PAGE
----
Friday, June 15, 2007

Are You My Mommy?

I think I've mentioned before that Warren will only kill mosquitoes and roaches. Everything else must be saved. Spiders and bees are escorted out of the house in glasses or on piece of paper. Earthworms are dragged off the sidewalk and placed in the grass to avoid getting shriveled by the sun.

You heard me.

Amazingly a baby robin escaped the claws of our vicious kitty, Olive. She is known for leaving treats on our doorstep. Birds, moles, voles, chipmunks, mice, rats, you name it. Sometimes they even have their heads or entrails removed and stacked neatly next to them. Maybe warren's insistence on saving all living things in our house is an attempt to offset her murderous ways.

Each Spring Warren tries to keep Olive inside. Most adult birds don't stand a chance against her, much less babies.

Yet, a couple of weeks ago, there was a healthy, happy, baby bird right in our flower bed. Warren immediately sequestered Olive and went on a search for the bird's mommy. When she couldn't be found, he let Olive out and brought the bird in.

Satchel had actually found a nest in the backyard a few weeks ago, so Warren sent him to get it. They made the bird a nice little retreat in an old kitty litter container. Next they went into the garden and dug up earthworms. Finally they got some chopsticks and fed them to the very grateful baby bird.

Tweet! Tweet! Tweet! The baby bird said.

Warren put the bird's house on top of the pantry so that our cat couldn't get to him. That night all I heard was TWEET! SQUEAK! TWEET! SQUEAK!

When I dragged myself out of bed the next morning, groggy from lack of sleep, I said, "If Olive doesn't kill that thing, I will."

Warren did his best to keep the baby bird away from me and Olive and he and Satchel continued to come up with new and exciting things to hand feed the baby bird. Warren knew he couldn't keep the bird forever, so he continued looking for its mommy--or any other robin really--with no luck. He called the wildlife center affiliated with Lichterman to see if they could take the bird, but they didn't want it if its mommy could be found. They said its mommy needed to teach it how to hunt for food.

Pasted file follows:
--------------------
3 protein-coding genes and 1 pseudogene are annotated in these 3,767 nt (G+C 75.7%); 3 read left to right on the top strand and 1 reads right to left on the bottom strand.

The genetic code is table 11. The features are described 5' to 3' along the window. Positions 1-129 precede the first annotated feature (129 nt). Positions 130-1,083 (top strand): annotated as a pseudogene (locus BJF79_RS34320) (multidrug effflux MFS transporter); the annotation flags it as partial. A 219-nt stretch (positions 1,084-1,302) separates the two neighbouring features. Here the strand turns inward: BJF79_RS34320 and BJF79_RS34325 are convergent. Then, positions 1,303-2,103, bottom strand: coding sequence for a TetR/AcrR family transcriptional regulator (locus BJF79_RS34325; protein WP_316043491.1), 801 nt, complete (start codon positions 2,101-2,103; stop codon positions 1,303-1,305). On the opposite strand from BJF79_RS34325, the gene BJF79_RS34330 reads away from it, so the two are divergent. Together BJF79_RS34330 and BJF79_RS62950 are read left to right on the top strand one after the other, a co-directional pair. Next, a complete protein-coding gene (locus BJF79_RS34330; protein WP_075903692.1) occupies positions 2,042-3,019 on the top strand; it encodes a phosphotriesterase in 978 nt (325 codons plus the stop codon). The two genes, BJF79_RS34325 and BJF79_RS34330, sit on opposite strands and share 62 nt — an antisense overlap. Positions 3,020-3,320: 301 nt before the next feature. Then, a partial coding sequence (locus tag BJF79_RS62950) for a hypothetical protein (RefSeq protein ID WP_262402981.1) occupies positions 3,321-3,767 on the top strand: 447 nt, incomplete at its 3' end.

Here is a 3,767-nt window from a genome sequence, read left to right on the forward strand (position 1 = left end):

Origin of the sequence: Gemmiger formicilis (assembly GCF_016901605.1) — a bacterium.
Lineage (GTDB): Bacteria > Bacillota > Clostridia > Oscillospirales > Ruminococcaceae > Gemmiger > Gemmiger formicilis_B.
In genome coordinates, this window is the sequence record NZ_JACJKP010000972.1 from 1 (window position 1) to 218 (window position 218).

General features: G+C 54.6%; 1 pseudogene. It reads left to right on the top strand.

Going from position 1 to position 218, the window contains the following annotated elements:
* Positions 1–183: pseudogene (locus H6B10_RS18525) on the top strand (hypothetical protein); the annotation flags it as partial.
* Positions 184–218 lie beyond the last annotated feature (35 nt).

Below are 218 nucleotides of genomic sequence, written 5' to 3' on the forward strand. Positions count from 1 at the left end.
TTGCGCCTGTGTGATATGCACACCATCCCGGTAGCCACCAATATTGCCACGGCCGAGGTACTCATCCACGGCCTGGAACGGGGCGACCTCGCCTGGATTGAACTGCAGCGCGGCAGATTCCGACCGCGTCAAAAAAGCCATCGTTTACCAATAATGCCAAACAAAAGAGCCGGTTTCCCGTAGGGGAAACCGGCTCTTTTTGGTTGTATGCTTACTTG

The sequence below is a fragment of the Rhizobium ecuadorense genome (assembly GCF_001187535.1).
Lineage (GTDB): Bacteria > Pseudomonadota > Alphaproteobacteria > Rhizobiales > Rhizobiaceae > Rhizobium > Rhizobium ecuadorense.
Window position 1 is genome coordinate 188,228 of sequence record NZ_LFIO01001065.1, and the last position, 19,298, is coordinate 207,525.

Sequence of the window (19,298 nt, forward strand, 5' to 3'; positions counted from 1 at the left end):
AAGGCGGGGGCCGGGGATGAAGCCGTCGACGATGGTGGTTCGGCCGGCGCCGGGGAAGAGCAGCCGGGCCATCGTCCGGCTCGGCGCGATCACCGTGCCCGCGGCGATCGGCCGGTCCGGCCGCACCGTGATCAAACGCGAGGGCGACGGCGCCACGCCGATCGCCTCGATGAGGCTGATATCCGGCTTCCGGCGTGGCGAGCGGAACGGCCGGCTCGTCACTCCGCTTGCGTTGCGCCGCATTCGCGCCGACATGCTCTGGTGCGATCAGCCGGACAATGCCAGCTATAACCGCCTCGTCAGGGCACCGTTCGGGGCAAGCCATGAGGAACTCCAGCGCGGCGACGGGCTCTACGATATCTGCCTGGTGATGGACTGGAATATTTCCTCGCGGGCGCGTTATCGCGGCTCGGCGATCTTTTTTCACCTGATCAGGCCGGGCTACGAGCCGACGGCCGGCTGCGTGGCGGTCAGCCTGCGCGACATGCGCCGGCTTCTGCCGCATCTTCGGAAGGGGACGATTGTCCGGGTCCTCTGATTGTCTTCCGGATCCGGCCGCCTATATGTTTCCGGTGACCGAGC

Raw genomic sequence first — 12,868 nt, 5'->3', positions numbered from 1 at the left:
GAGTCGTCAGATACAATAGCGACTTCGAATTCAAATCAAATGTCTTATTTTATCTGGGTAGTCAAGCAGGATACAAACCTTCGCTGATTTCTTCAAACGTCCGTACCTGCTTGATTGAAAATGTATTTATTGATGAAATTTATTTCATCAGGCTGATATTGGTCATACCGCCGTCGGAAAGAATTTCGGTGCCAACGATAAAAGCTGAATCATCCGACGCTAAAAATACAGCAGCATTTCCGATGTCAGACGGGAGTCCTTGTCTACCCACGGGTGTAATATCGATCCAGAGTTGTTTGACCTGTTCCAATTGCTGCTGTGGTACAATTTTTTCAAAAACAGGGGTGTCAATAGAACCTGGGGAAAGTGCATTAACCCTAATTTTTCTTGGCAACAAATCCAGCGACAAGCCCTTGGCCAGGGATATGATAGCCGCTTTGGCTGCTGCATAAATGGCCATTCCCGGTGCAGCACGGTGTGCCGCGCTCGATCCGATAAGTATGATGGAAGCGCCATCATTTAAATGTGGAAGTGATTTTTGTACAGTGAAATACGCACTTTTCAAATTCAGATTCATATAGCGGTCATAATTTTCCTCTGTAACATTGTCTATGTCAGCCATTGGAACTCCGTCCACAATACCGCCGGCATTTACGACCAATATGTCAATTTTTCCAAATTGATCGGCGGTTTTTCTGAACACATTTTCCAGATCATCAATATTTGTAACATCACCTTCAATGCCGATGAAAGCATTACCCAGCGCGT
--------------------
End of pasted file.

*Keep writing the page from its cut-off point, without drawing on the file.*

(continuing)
As I watched the bird perk up and ruffle its feathers every time Warren got the chopsticks out, I said, "You can forget looking for the mom. That bird's spoiled."

The bird began to flourish and I actually got used to it being around. Watching the whole feeding ritual was really just too cute. And seeing the excitement on Satchel's face when the bird would sit on his finger was even cuter.

The bird began to fly from stick to counter and then back again. "He's growing up!" Satchel exclaimed.

I even found myself talking to the baby bird in Motherese. It had two little tufts of feathers on its head that made it irresistible. We never named it and we still planned on taking it to a refuge, but we weren't in a hurry for it to leave our family.

On Sunday, our jaunt to the lake turned into a twelve hour ordeal thanks to Satchel busting his chin open enough to warrant a trip to the E.R. At 3am, when we got home, the bird was beside itself. Warren fed him right away, but at 8am when he left for work, he said, "I'm worried about the bird. He's being very quiet."

When he came home that evening, the bird was dead. Satchel asked, "How can he be dead if his eyes are still open?"

Warren got his shovel and headed to the backyard. He dug a hole big enough for the whole nest and covered it with some cloth. Satchel helped fill in the hole with dirt and we all said something like, "We'll miss you birdie." I think Satchel said, "I'm not going to see you anymore." Warren lit some incense and that was that.

Bye bye birdie.

1 comment:

Chip said...

....overwhelmed with posts... can't... keep... up!

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